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Stocks soar on plans for more stimulus measures, Biden wins

The Dow Jones Industrial Average soared more than 1,100 points, or 4.5 percent, Wednesday as governments and central banks around the globe took more aggressive measures to fight the virus outbreak and its effects on the economy.

The gains more than recouped the market's big losses from a day earlier as Wall Street's wild, virus-fueled swings extend into a third week.

Stocks rose sharply from the get-go, led by big gains for health care stocks after Joe Biden solidified his contender status for the Democratic presidential nomination. Investors see him as a more business-friendly alternative to Bernie Sanders. 

The rally's momentum accelerated around midday after House and Senate leadership reached a deal on a bipartisan $8.3 billion bill to battle the coronavirus outbreak. The measure's funds would go toward research into a vaccine, improved tests and drugs to treat infected people.

Investors are also anticipating other central banks will follow up on the Federal Reserve's surprise move Tuesday to slash interest rates by half a percentage point in hopes of protecting the economy from the economic fallout of a fast-spreading virus. Canada's central bank cut rates on Wednesday, also by half a percentage point and citing the virus' effect. 

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Sanders refocusing his campaign after Biden's super Tuesday

WASHINGTON (AP) — His front-runner status slipping, Bernie Sanders refocused his Democratic presidential campaign on surging rival Joe Biden on Wednesday as the Vermont senator's allies grappled with the fallout from a Super Tuesday stumble that raised internal concerns about the direction of his White House bid.

Sanders targeted Biden's record on trade, Social Security and fundraising just hours after billionaire Mike Bloomberg suspended his campaign and Elizabeth Warren confirmed she was privately reassessing her future in the race. The dramatic shifts signaled that the Democrats' once-crowded nomination fight had effectively come down to a two-man race for the right to face President Donald Trump in November.

Sanders declared himself "neck and neck" with Biden as he faced reporters in his home state, Vermont, one of just four states he captured on the most consequential day of voting in the party's 2020 primary season. Biden won 10 states, assembling victories that transcended geography, race and class. 

"What this campaign, I think, is increasingly about is, Which side are you on?" Sanders said. 

The progressive candidate lobbed familiar attacks against the former vice president's record but ignored supporters' calls to be more aggressive and insisted his campaign would avoid any "Trump-type effort" that included personal criticism.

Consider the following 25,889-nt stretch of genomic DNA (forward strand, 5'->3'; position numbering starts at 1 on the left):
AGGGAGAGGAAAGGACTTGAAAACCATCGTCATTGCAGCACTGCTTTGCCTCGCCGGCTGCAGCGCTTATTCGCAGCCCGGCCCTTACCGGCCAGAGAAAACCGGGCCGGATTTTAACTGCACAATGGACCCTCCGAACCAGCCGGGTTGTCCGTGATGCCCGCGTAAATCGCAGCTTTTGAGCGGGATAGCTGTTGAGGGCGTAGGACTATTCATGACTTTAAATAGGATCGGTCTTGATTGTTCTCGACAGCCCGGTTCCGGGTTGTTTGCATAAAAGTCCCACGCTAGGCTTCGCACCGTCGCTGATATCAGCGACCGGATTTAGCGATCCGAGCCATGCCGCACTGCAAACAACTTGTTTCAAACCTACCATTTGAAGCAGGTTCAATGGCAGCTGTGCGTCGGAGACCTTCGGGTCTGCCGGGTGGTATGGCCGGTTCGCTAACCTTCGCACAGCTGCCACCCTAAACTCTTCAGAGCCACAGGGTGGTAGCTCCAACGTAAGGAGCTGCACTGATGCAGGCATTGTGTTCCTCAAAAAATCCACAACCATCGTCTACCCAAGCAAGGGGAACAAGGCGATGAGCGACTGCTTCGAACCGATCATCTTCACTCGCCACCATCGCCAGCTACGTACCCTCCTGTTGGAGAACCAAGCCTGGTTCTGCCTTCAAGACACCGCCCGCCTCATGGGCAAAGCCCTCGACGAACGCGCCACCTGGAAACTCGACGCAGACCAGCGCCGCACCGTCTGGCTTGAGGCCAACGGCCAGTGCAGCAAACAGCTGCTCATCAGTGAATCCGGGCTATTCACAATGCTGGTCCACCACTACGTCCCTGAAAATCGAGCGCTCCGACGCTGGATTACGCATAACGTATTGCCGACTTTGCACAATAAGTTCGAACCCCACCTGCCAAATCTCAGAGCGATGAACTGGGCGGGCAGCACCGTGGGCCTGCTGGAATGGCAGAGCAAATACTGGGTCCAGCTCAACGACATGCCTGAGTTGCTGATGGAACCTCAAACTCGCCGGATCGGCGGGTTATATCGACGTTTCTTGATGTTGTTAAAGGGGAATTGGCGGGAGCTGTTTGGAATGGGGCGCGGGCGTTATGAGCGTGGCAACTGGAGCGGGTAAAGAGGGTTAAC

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China's virus slowdown offers hope for global containment

The slowdown in coronavirus cases out of China offers a sliver of hope that the global outbreak can be controlled, but whether that can happen anytime soon without drastic measures remains to be seen, public health authorities say. 

With China accounting for the overwhelming majority of the world's 94,000 infections and 3,200 deaths since the virus first surfaced there in late December, it's hard to see the country as a success story. But some experts believe the easing of the crisis — there are now more new cases being reported outside China than inside it — suggests containment is possible.

World Health Organization outbreak expert Maria Van Kerkhove, who recently traveled to China as part of a team from the U.N. health agency, said the international experts noted a drop in cases there since the end of January.

"We scrutinized this data and we believe this decline is real," she said, adding that the extraordinary measures undertaken in China — including the unprecedented lockdown of more than 60 million people — had a significant role in changing the direction of the outbreak. 

"We believe that a reduction of cases in other countries, including Italy, Korea, Iran, everywhere, that this is possible," she said.

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In Italy and beyond, virus outbreak reshapes work and play

ROME (AP) — Italy closed all schools and universities Wednesday and barred fans from all sporting events for the next few weeks, as governments trying to curb the spread of the coronavirus around the world resorted to increasingly sweeping measures that transformed the way people work, shop, pray and amuse themselves.

With the virus now reported in more than 80 countries, Saudi Arabia barred citizens from making the Muslim pilgrimage to Mecca, Iran canceled Friday prayers for a second week, and leader after leader pleaded with citizens to put an end to that traditional symbol of mutual trust, the handshake.

The Italian government decreed that soccer games and other sporting events will take place without fans present until at least April 3. Italy is is the epicenter of Europe's coronavirus outbreak. More than 3,000 have been infected and at least 107 have died, the most of any country outside China.

Italy also closed schools for 8.4 million students through March 15, after at least four other countries — Japan, the United Arab Emirates, Lebanon and Iraq — took similar action.